The Mystery of the Gunfight at Hide Park – and how it inspired a book.
I’ve got a novella releasing in June. which includes fellow P & P Filly Margaret Brownley as well as Debra Clopton and Robin Lee Hatcher. It’s a fun mail-order bride collection with a twist. Each of the heroines answers an ad for a mail order bride…the twist is the owner of the Hitching Post Mail Order Bride Catalogue feels free to rewrite the letters if he thinks he can move a romance along.
Hitch means well. He just thinks some of his prospective brides and grooms don’t know how to properly court each other.
So how was my little light hearted romance….about a groom who thinks he’s dying and a bride who’s not going to let that happen….like an old west gunfight?
That’s all part of the inspiration for the backstory of my hero. And because my novella, Winter Wedding Bells, is so short (as novellas always are) I didn’t get to do more than just barely mention it.
A little bit about The Gunfight at Hide Park.
A fight broke out between two lawmen that ended in a shooting and left one of those men dead. The other, named McCluskie, ran, but came back to town when he heard the law was calling the shooting self-defense.
Once McCluskie was back in town friends of the man hunted him down. One of those men shot McCluskie in cold blood while the men with him opened fire, not hitting anyone. It was assumed they were shooting to scare others back.
Then James Riley bought into the fight. These men had killed his friend and the quiet young man opened fire. He killed four men and wounded four others, most of the men had emptied their guns already so they couldn’t fight back.
When the smoke cleared four men were either dead or wounded so badly they’d die of their wounds, besides McCluskie who lay dead.
James Riley was gone.
This is the Mystery of Hide Park. James Riley. Who was he? Had he been a killer before? Where did he go? Much like my hero in A Bride for All Seasons, James Riley was a kid who”d just witnessed his friend”s murder. He fought back…and was never seen again.
I liked the idea of someone vanishing like that, then wandering around with this past all carefully concealed.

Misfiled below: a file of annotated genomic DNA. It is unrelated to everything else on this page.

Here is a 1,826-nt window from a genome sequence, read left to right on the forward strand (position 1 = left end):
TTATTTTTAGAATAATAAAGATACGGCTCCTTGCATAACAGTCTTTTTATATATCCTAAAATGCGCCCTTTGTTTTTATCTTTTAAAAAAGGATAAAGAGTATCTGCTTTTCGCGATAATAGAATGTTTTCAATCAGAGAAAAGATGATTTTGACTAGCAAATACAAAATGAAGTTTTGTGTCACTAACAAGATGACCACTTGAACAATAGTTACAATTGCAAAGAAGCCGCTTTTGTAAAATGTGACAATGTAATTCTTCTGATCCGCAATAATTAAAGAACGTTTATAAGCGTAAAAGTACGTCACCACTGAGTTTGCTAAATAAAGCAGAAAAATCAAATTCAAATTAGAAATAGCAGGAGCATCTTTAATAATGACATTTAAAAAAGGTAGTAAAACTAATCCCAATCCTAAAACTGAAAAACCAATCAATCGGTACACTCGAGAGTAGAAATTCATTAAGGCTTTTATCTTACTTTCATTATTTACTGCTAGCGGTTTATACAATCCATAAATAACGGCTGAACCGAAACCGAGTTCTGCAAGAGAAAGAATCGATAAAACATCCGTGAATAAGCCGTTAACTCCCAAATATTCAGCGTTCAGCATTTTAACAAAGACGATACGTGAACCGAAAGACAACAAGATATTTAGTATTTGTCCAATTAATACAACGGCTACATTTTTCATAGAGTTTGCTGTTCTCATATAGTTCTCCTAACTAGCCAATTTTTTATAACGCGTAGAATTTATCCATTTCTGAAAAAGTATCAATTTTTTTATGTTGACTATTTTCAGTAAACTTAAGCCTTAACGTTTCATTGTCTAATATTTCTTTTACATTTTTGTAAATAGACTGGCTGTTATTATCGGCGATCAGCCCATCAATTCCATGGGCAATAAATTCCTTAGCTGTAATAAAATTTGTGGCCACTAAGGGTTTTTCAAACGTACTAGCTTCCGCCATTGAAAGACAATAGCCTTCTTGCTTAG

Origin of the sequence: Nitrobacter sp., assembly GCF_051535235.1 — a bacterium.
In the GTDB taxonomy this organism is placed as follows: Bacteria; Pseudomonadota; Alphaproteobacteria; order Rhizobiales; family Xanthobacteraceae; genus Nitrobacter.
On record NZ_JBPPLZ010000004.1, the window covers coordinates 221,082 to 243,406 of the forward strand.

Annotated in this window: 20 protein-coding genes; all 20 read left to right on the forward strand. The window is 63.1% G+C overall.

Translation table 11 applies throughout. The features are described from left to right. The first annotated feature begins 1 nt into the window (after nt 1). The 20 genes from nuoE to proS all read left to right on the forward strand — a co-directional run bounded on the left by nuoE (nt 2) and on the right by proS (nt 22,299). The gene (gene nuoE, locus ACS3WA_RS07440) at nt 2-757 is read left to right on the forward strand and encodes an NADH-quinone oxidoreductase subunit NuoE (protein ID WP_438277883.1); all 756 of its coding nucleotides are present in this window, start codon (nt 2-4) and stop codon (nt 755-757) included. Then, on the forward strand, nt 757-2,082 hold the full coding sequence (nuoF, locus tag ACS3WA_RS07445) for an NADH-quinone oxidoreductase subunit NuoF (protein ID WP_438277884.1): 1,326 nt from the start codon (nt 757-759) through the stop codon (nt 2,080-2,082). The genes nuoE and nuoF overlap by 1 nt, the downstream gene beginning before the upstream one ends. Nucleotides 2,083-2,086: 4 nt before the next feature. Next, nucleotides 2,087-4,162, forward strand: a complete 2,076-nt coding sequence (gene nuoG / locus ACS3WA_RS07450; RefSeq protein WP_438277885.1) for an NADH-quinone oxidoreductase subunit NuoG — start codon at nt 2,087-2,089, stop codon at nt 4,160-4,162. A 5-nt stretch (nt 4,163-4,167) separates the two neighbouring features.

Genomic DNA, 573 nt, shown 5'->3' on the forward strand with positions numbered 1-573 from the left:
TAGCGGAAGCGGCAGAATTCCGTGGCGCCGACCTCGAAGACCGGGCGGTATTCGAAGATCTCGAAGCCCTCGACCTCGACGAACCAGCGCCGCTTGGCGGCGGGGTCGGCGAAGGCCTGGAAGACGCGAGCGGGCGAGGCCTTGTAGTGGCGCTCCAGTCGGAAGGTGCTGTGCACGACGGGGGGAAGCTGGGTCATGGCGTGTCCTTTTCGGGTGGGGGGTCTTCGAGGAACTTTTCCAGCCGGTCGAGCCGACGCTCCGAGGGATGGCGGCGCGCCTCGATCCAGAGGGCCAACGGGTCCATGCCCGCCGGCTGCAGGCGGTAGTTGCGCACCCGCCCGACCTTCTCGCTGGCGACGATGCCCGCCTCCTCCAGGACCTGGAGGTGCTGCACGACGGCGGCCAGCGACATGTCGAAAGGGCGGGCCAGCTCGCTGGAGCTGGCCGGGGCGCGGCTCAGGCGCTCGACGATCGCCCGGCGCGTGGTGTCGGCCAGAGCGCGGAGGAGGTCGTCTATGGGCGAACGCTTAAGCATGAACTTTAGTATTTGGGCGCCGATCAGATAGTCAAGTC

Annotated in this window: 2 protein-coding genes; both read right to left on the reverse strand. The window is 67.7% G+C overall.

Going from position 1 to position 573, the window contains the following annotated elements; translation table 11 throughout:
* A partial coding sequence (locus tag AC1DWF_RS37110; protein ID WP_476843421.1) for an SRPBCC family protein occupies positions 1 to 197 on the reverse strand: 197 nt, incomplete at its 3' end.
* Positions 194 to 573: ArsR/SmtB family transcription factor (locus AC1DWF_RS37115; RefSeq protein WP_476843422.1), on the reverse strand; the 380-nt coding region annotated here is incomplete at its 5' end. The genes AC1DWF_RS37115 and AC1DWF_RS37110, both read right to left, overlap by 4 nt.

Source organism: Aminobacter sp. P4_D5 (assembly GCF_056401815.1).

My hero in Winter Wedding Bells has a past. He lost his mother to outlaws who preyed on pioneers along the Oregon Trail. When the boy was old enough he took it upon himself to guard that trail. He found he was wickedly fast and deadly accurate with a gun. He kept his identity secret, he became known as the OT Rider.
Until someone tracked him down.
His father, who had no idea his son was the notorious OT Rider told his son that once a man has a reputation, he could never live a peaceful life again.
Others would come, looking to put a notch in their gun by shooting the OT Rider, so my hero, at his father’s urging, ran. He went back east, changed his name, never carried a gun again. Back east he got married, had two sons and made a very good living as a businessman. And he never told anyone who he’d been. And then his wife dies and all he wants is to go home to the wild west he loved.
Then he finds out he’s dying. He needs to make sure his children are cared for and he writes a letter to a mail order bride catalogue. He gets many responses, a wealthy rancher is a good catch after all. Until he writes a second letter to all the women telling them they’ll be widows within the year.
No one writes back.
So Hitch alters his letter and our heroine Megan says yes.
A Bride for All Seasons
Available for pre-order now on Amazon.
It all started with an ad in a mail-order bride catalogue . . .
Four Hitching Post Mail-Order Bride Catalogue prospects in the year 1870, all eager for second chances . . . and hungry for happiness. Year in, year out, they’ll learn that love often comes in unexpected packages.
“And then Came Spring” by Margaret Brownley
Mary-Jo has traveled halfway across the country to meet her match, arriving just in time for his funeral. Returning home seems like her only option until her would-be brother-in-law proposes a more daring idea.
“An Ever After Summer” by Debra Clopton
Ellie had no idea she’s not what Matthew ordered. And what’s wrong with being a “Bible thumper” anyway? She’s determined to show him she’s tougher than she looks—and just the girl he needs.
“Autumn’s Angel” by Robin Lee Hatcher
Luvena would be perfect for Clay if she didn’t come with kids. But kids are a deal breaker, especially in a rough-and-trouble mining town. e trouble is, there’s no money to send them back . . .
“Winter Wedding Bells” by Mary Connealy
David’s convinced he’s not long for the world. He needs someone to mother his boys when he’s gone—nothing more. Can plucky Irish Megan convince him to work at living instead of dying?